Bookkeeping Errors Contribute to $17.3 Billion Federal Loss
Making Enron's $600 million restated financial statements look like a mistake in a child's allowance, the U.S. Treasury has admitted an accounting error and a resulting loss of $17.3 billion.
The admission appeared in the 2001 Financial Report of the United States Government issued earlier this spring and accompanied by the statement by the General Accounting Office (GAO) that once again, for the fifth consecutive year, the GAO is "unable to express an opinion on the consolidated financial statements because of certain material weaknesses in internal control and accounting and reporting issues."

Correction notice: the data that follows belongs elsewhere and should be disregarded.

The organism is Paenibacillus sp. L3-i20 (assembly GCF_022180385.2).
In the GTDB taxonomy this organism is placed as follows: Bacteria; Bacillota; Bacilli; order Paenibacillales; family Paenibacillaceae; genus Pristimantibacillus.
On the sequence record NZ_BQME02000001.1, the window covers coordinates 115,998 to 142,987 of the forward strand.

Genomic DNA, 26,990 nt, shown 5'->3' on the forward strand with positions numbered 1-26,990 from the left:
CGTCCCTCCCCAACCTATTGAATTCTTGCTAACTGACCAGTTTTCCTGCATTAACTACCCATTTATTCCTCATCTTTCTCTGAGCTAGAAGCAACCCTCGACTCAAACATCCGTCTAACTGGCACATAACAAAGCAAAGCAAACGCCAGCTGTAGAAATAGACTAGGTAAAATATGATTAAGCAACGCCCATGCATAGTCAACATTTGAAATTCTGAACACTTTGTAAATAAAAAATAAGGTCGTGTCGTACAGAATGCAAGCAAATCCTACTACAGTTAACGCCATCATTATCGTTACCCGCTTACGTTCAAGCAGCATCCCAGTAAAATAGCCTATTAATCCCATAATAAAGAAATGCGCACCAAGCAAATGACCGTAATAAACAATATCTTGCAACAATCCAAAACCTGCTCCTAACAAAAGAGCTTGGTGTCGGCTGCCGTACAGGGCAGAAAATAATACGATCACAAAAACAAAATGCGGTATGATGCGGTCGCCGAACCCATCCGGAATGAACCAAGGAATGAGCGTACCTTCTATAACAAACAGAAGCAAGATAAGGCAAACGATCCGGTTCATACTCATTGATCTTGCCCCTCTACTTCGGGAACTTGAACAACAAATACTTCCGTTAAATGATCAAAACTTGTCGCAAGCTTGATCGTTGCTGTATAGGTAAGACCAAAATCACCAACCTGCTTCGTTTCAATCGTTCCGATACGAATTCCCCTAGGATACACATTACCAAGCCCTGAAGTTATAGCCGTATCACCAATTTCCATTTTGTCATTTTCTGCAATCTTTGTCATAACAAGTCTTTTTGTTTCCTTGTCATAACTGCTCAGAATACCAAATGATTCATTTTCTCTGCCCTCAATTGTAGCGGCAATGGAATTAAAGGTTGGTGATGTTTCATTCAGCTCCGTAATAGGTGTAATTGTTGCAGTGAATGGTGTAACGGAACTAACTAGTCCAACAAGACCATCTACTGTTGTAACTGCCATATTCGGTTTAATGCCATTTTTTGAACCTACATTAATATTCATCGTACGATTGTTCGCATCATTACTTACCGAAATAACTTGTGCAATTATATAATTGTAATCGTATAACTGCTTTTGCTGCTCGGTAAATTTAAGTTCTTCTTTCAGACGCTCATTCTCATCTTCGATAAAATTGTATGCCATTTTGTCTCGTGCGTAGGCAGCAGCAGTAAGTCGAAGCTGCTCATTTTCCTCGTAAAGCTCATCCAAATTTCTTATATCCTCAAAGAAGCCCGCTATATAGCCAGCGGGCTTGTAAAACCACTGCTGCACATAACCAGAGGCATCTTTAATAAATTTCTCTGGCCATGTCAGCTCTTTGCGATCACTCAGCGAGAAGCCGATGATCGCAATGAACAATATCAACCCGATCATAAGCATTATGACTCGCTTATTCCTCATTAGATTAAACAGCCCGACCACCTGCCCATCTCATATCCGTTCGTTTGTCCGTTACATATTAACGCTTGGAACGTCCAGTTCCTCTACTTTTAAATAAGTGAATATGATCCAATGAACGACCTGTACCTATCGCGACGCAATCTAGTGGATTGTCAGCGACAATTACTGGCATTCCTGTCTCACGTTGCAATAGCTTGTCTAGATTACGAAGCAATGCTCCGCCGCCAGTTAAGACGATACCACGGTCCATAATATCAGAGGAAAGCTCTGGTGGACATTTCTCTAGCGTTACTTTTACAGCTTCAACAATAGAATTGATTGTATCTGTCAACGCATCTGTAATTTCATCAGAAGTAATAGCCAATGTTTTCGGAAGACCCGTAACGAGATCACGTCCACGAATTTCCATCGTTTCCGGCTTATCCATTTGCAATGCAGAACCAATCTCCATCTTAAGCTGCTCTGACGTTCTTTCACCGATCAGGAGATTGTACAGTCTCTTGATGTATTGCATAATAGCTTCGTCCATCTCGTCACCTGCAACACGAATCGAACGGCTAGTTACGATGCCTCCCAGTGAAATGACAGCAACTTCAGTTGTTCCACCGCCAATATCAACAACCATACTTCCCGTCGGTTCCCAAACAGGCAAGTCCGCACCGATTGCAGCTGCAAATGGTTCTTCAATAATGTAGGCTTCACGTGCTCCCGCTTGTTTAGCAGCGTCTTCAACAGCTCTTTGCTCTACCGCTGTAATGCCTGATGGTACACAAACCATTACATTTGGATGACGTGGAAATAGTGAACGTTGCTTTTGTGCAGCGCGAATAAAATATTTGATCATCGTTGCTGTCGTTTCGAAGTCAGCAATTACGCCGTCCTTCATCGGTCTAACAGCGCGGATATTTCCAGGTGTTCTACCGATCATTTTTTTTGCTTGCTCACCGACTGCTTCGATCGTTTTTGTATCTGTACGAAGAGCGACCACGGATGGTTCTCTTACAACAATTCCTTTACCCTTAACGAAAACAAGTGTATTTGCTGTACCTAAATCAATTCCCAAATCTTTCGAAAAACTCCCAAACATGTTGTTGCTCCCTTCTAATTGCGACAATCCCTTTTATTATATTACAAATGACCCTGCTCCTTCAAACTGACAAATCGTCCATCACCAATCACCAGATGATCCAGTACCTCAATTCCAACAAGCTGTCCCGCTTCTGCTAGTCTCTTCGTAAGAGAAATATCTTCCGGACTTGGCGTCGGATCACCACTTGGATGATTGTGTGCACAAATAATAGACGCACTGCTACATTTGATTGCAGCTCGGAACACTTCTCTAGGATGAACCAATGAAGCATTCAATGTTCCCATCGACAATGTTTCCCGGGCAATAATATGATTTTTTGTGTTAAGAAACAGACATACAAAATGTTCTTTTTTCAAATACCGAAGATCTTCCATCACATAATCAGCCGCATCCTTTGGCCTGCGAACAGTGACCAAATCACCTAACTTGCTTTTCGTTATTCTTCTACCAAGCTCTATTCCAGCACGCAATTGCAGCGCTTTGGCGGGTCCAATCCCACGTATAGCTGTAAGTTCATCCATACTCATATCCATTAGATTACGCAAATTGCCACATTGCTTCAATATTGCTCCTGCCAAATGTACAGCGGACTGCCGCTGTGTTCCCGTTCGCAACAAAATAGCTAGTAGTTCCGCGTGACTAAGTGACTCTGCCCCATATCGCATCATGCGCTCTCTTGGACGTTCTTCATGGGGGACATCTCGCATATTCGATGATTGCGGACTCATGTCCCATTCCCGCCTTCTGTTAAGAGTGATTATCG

Treasury Secretary Paul O'Neill stated in the report, "I believe that the American people deserve the highest standards of accountability and professionalism from their Government and I will not rest until we achieve them."
The report indicates that three factors contributed to the error: inaccurate bookkeeping by government agencies, errors in reporting contracts among government agencies, and timing problems associated with reporting costs and revenues.